COPD severity mirrors lung cancer incidence

COPD severity mirrors lung cancer incidence

By Eric Barnes, staff writer

July 28, 2016 — A new analysis of patients who participated in the National Lung Screening Trial (NLST) shows a clear relationship between the severity of chronic obstructive pulmonary disease (COPD) and lung cancer incidence at screening. The findings suggest that COPD patients should be included in CT lung screening programs.

Investigators from the University of Auckland in New Zealand, in cooperation with NLST investigators in the U.S., looked at a subgroup of nearly 19,000 individuals from the NLST. They found lung cancer incidence that was more than 100% higher in individuals with stage III-IV airflow obstruction on the Global Initiative for Chronic Obstructive Lung Disease (GOLD) scale, compared with patients who had normal lung function.

“We found there was a relative increase in GOLD grade corresponding to the incidence of lung cancer,” said co-author Raewyn Hopkins from the University of Auckland. Hopkins presented the results in May at the American Thoracic Society (ATS) meeting in San Francisco.

Known association

Epidemiological studies have consistently shown that COPD is associated with an increased risk of lung cancer among smokers. But conflicting results have fueled debate over how closely lung cancer incidence tracks the severity of airflow obstruction: Some studies have found a linear relationship between the two while others have not. A Spanish study, for example, logged a higher incidence of lung cancer among patients with less severe COPD.

Raewyn Hopkins

Raewyn Hopkins from the University of Auckland.

The study by de Torres et al followed 2,507 COPD patients for a minimum of five years and detected 215 cases of lung cancer (American Journal of Respiratory and Critical Care Medicine, October 15, 2011, Vol. 184:8, pp. 913-919). They found that lung cancer risk decreased as the GOLD grade rose; the hazard ratio for lung cancer diagnosis was 3.05 for GOLD stage I, 2.06 for GOLD stage II, and 1.67 for GOLD stage III.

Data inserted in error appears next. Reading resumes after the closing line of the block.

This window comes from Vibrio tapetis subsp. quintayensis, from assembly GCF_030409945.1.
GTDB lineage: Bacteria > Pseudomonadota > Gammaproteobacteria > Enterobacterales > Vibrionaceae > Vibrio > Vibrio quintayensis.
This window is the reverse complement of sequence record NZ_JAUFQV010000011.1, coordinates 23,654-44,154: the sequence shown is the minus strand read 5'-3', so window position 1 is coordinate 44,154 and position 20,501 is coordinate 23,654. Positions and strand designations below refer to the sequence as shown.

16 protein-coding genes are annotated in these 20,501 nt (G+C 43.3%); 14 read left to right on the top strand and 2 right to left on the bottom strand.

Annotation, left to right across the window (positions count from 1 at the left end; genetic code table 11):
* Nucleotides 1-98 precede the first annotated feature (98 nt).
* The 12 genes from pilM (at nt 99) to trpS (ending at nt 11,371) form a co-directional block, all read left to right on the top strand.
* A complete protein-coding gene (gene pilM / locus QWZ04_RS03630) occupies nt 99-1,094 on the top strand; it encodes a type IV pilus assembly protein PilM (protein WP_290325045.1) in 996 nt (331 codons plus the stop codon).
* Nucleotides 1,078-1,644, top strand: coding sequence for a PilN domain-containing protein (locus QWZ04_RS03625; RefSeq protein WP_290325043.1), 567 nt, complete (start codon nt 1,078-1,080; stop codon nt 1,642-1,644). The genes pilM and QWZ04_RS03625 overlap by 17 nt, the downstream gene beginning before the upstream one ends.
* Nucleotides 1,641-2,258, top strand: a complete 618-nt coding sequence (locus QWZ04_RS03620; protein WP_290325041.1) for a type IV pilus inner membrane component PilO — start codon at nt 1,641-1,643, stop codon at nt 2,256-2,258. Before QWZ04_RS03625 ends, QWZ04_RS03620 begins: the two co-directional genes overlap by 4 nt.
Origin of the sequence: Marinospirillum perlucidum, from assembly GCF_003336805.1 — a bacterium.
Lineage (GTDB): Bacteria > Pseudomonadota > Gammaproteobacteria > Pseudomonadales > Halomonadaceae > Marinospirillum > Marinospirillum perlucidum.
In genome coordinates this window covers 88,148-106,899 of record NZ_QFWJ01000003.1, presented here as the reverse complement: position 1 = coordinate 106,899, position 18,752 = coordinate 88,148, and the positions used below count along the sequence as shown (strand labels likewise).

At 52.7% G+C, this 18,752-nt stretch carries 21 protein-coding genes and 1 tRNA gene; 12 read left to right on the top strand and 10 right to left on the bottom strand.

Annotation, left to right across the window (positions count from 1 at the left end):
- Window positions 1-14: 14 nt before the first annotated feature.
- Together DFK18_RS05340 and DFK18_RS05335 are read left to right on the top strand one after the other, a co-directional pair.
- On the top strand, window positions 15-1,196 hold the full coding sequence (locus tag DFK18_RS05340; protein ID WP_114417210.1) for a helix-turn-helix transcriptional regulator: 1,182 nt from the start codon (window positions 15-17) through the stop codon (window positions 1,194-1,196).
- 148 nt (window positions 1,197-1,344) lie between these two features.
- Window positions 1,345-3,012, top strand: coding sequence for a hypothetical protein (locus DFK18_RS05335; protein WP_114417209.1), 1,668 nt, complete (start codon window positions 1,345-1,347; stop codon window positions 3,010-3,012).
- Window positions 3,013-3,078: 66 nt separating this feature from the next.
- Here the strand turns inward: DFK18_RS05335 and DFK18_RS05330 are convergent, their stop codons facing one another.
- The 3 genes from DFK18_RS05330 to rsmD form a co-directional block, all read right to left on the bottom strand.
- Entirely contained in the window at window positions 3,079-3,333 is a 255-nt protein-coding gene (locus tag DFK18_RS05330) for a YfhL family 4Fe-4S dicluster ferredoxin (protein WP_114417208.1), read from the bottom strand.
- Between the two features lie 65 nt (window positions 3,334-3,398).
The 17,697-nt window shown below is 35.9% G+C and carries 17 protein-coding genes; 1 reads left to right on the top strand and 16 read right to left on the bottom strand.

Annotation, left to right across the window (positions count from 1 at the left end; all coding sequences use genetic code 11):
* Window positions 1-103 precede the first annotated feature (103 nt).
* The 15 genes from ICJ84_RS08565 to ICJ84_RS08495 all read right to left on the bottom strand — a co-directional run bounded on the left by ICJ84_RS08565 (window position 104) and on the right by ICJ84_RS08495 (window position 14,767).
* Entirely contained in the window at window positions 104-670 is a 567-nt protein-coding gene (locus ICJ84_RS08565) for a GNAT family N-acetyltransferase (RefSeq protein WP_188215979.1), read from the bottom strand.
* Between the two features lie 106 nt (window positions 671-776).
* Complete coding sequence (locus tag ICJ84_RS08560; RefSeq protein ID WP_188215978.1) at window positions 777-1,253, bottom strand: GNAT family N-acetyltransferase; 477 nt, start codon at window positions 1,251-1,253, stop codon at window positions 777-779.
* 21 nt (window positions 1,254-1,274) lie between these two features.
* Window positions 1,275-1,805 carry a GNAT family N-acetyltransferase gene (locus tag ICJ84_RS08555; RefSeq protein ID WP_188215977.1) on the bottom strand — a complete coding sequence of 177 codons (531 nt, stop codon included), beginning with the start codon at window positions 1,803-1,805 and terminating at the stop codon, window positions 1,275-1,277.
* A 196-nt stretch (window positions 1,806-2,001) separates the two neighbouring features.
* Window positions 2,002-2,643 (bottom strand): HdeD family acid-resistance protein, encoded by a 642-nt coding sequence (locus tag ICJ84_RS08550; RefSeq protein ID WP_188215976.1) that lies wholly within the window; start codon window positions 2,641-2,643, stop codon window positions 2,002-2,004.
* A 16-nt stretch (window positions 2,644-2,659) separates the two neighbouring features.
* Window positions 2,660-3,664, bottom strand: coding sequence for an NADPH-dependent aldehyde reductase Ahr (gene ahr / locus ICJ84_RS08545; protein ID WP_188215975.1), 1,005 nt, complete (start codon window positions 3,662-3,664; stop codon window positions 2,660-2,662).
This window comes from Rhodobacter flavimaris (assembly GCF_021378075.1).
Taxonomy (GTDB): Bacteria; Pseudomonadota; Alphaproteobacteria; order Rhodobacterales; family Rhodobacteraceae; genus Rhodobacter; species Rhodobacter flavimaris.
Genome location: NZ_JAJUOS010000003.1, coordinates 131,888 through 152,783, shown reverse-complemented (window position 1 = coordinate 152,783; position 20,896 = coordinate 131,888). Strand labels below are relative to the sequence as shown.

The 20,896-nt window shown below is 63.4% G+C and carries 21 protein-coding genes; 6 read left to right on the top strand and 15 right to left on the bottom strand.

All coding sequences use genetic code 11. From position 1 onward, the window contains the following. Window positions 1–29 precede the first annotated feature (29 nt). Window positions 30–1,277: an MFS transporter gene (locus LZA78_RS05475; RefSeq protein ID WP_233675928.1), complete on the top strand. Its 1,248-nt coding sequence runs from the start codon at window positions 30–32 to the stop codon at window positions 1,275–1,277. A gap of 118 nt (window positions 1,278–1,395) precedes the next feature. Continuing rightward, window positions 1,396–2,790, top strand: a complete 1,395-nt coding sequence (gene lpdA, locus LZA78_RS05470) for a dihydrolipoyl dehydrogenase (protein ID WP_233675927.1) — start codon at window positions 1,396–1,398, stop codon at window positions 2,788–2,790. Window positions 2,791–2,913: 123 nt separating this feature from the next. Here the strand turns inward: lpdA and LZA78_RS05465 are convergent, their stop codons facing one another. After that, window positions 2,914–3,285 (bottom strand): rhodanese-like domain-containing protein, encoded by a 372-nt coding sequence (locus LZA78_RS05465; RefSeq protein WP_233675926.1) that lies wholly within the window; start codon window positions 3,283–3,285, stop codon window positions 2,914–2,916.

“It’s really only GOLD grade 4 where you see a reduction in lung cancers,” Hopkins said.

On the other hand, a 2008 study by Wilson et al (Am J Respir Crit Care Med, October 1, 2008, Vol. 178:7, pp. 738-744) found that “the incidence of lung cancer increased with greater airflow obstruction — with the highest rates in those with the greatest GOLD grade,” she said.

The large cohort of NLST subjects offered an opportunity to re-examine the relationship for the present study, according to Hopkins and colleagues. The New Zealand team analyzed a substudy of NLST screening subjects by Young et al in 2015 that was performed by the American College of Radiology Imaging Network (ACRIN) to measure airflow obstruction.

The ACRIN-NLST cohort of 18,714 screening subjects included 6,436 participants (35%) with airflow limitation (COPD) according to baseline spirometry. They were followed for a mean of 6.4 years, with 768 lung cancer cases diagnosed. The COPD patients were grouped as GOLD stage I, II, III, or IV.

Toward clarity

Patients without airflow limitation (n = 12,039) had a lung cancer incidence of 4.63 per 1,000 person-years; in comparison, rates were higher in those with airflow obstruction:

7.58/1,000 for GOLD I
9.43/1,000 for GOLD II
12.7/1,000 for GOLD III
15.55/1,000 for GOLD IV

Lung cancer cases by severity of airflow limitation
Severity of airflow limitation Total cohort (100%)* Lung cancer cases
No limitation 12,039 (46.5%) 357 (+0%)
GOLD I 1,607 (8.6%) 78 (+19%)
GOLD II 3,528 (18.9%) 213 (+47%)
GOLD III-IV 1,294 (6.9%) 109 (+106%)

*Total is less than 100% because data on patients with ungraded airflow obstruction and missing spirometry data are not included.

“We found a relative increase in GOLD grade in the incidence of lung cancer,” Hopkins said.

Lung cancer histology also differed significantly between the categories, with more squamous and non-small cell lung cancers in patients with COPD, and more adenocarcinomas and bronchioalveolar carcinomas in those without airflow limitations (p [ 0.004).

“We think that the severity of airflow limitation has a linear relationship with increasing risk of lung cancer, and that’s what we’ve shown in this NLST-ACRIN study,” Hopkins said.

The results are replicated in a sensitivity analysis of the data and also in other studies of both screened and nonscreened populations, she added.

The apparent contradiction with the Spanish results may reflect the presence of more severe emphysema in symptomatic GOLD grade I and II airflow limitations, Hopkins said.

As for whom to screen for lung cancer considering the greater risk in COPD patients — half with airflow limitation and half without — Hopkins said better targeting of screening will require addressing the high rate of underdiagnosis.

“We think that knowing the COPD status or the airflow limitation status is a beginning in the process of screening and maximizing our screening population,” she said in response to a question from the audience at ATS 2016. “We know that most patients with COPD remain undiagnosed — the degree of undiagnosed COPD is upward of 60% to 80%, and is usually found in population studies.”